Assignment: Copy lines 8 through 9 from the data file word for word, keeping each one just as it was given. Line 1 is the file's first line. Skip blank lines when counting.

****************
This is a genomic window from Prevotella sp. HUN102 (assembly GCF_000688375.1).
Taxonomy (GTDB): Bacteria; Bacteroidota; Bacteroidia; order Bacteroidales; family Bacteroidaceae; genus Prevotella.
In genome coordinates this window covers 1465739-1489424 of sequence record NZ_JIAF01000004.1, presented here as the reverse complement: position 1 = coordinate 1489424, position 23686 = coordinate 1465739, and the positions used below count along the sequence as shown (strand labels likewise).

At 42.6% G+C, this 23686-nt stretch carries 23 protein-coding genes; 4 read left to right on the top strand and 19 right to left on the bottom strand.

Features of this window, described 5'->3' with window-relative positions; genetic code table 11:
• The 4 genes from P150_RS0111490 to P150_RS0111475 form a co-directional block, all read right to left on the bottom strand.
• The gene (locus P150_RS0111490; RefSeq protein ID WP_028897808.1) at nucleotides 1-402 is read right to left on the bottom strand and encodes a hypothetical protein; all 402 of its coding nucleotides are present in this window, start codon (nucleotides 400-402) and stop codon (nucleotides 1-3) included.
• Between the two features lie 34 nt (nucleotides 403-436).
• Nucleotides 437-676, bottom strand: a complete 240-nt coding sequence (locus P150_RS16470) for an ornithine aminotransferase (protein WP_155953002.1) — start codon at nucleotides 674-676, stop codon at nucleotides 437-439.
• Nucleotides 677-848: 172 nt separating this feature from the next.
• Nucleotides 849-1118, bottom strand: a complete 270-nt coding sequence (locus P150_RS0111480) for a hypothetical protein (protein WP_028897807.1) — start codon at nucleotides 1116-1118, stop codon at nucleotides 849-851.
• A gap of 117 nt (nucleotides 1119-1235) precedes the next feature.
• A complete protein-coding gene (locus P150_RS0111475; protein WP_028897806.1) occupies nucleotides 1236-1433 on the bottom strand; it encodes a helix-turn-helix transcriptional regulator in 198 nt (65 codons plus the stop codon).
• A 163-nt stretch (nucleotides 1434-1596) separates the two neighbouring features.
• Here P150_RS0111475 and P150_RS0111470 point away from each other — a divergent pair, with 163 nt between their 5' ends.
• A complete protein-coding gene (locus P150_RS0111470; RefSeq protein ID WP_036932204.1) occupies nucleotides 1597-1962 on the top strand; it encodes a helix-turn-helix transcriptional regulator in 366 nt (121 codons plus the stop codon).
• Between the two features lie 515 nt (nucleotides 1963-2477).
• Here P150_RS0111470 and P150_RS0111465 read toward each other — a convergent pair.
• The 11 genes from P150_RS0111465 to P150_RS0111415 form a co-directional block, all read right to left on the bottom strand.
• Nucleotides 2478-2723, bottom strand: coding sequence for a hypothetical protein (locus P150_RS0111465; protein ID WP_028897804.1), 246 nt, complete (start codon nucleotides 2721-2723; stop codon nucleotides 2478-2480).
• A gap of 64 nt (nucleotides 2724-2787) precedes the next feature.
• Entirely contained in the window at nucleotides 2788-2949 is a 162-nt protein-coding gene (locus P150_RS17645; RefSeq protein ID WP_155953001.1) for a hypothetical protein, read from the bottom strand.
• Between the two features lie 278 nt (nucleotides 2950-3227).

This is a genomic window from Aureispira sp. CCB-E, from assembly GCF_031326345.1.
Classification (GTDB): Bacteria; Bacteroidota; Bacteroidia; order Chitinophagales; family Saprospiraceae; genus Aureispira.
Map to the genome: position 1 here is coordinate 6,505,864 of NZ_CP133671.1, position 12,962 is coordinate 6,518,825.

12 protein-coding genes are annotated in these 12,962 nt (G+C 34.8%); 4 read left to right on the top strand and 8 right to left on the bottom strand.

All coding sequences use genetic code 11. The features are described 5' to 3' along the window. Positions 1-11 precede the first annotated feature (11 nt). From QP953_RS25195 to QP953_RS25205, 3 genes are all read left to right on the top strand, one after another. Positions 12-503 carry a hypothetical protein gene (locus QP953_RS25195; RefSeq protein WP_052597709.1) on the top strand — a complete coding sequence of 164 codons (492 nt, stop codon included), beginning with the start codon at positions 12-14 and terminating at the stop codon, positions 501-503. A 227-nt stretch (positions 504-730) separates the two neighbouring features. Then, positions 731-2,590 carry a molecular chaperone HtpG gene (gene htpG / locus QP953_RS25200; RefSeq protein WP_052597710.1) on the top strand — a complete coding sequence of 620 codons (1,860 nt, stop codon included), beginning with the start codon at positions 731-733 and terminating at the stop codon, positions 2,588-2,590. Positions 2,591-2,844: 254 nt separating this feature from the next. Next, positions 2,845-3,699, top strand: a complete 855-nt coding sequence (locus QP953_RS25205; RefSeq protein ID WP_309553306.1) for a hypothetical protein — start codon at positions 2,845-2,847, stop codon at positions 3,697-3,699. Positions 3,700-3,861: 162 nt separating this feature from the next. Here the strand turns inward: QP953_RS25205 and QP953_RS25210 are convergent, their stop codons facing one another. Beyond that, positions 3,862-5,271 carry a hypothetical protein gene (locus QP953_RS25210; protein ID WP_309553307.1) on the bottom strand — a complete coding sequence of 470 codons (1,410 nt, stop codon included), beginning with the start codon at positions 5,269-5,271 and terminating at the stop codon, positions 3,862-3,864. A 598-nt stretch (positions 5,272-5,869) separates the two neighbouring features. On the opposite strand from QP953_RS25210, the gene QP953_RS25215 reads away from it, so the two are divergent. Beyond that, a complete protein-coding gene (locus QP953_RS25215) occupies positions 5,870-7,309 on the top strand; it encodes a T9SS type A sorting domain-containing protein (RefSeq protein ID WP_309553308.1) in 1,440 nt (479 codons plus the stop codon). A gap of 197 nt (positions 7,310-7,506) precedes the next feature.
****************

• Between the two features lie 34 nt (nucleotides 403-436).
• Nucleotides 437-676, bottom strand: a complete 240-nt coding sequence (locus P150_RS16470) for an ornithine aminotransferase (protein WP_155953002.1) — start codon at nucleotides 674-676, stop codon at nucleotides 437-439.